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Fear'st thou that, Antonio ? Boy,–[To Viola.]—thou hast said to me a thouAnt. How have you made division of yourself ?

sand times, An apple cleft in two is not more twin

Thou never should'st love woman like to me. Than these two creatures. Which is Sebastian ? Vio. And all those sayings will I over-swear, Oli. Most wonderful !

And all those swearings keep as true in soul,
Seb. Do I stand there? I never had a brother; As doth that orbed continent, the fire
Nor can there be that deity in my nature,

That severs day from night.
Of here and every where. I had a sister,


Give me thy hand; Whom the blind waves and surges have devour'd. And let me see thee in thy woman's weeds. [To V10LA.]—Of charity, what kin are you to me? Vio. The captain, that did bring me first on shore, What countryman? what name? what parentage ? Hath my maid's garments : he, upon some action,

Vio. Of Messaline : Sebastian was my father; Is now in durance at Malvolio's suit, Such a Sebastian was my brother too,

A gentleman, and follower of my lady's. So went he suited to his watery tomb.

Oli. He shall enlarge him. — Fetch Malvolio If spirits can assume both form and suit,

hither :You come to fright us.

And yet, alas, now I remember me, Seb.

A spirit I am indeed; They say, poor gentleman, he's much distract. But am in that dimension grossly clad,

A most extracting frenzy of mine own Which from the womb I did participate.

From my remembrance clearly banish'd his.Were you a woman, as the rest goes even, I should my tears let fall upon your cheek,

Re-enter Clown, with a letter. And say—thrice welcome, drowned Viola!

How does he, sirrah? Vio. My father had a mole upon his brow.

Clo. Truly, madam, he holds Belzebub at the Seb. And so had mine.

stave's end, as well as a man in his case may do. Vio. And died that day, when Viola from her

He has here writ a letter to you: I should have birth Had number'd-thirteen years.

given it you to-day morning; but as a madman's Seb. O! that record is lively in my soul.

epistles are no gospels, so it skills not much when He finished, indeed, his mortal act

they are delivered. That day that made my sister thirteen years.

Oli. Open it, and read it.

Clo. Look then to be well edified, when the fool Vio. If nothing lets to make us happy both,

delivers the madman :-[Reads.]—“By the Lord, But this my masculine usurp'd attire,

madam,"Do not embrace me, till each circumstance

Oli. How now! art thou mad? Of place, time, fortune, do cohere, and jump,

Clo. No, madam, I do but read madness: an your That I am Viola : which to confirm,

ladyship will have it as it ought to be, you must I'll bring you to a captain in this town,

allow vor. Where lie my maiden weeds : by whose gentle help I was preserv'd to serve this noble count.

Oli. Pr'ythee, read i' thy right wits.

Clo. So I do, madonna; but to read his right wits, All the occurrence of my fortune since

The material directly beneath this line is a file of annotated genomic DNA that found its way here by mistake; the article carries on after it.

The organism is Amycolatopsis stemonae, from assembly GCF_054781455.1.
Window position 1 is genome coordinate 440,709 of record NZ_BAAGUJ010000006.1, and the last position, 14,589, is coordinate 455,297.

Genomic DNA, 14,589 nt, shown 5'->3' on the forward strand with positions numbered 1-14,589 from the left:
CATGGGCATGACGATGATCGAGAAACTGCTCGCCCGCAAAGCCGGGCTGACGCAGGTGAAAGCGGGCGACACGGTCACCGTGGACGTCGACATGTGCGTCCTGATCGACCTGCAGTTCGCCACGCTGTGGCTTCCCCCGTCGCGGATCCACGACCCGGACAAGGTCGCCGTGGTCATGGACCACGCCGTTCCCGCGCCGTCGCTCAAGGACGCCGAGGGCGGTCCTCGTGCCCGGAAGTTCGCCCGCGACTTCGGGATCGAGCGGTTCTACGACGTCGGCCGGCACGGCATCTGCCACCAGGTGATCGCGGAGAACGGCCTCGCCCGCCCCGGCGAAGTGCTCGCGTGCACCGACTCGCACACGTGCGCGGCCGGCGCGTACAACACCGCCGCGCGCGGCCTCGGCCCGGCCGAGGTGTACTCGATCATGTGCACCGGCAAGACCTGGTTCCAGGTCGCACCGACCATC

is to read thus: therefore perpend, my princess, and Hath been between this lady, and this lord. Seb. So comes it, lady,–[To Olivia.]-you

give ear.

Oli. Read it you, sirrah. [To Fabian have been mistook ; But nature to her bias drew in that.

Fab. (Reads.] “By the Lord, madam, you You would have been contracted to a maid,

wrong me, and the world shall know it: though you Nor are you therein, by my life, deceiv'd:

have put me into darkness, and given your drunken You are betroth'd both to a maid and man.

cousin rule over me, yet have I the benefit of my Duke. Be not amaz'd; right noble is his blood.- senses as well as your ladyship. I have your own If this be so, as yet the glass seems true,

letter that induced me to the semblance I put on: I shall have share in this most happy wreck. with the which I doubt not but to do myself much


right, or you much shame. Think of me as you Fab.

Good madam, hear me speak; please. I leave my duty a little unthought of, and And let no quarrel, nor po brawl to come, speak out of my injury.

Taint the condition of this present hour, “ The madly-used Malvolio."

Which I have wonder'd at. In hope it shall not,

Most freely I confess, myself, and Toby, Oli. Did he write this?

Set this device against Malvolio here, Clo. Ay, madam.

Upon some stubborn and uncourteous parts Duke. This savours not much of distraction. We had conceiv'd against him. Maria writ Oli. See him deliver’d, Fabian: bring him hither. The letter at Sir Toby's great importance;

[Exit Fabian. In recompense whereof, he hath married her. My lord, so please you, these things further thought How with a sportful malice it was follow'd, on,

May rather pluck on laughter than revenge,
To think me as well a sister as a wife,

If that the injuries be justly weigh’d,
One day shall crown the alliance on't, so please you, That have on both sides past.
Here at my house, and at my proper cost.

Oli. Alas, poor fool, how have they baffled thee! Duke. Madam, I am most apt t’ embrace your Clo. Why, “ some are born great, some achieve offer.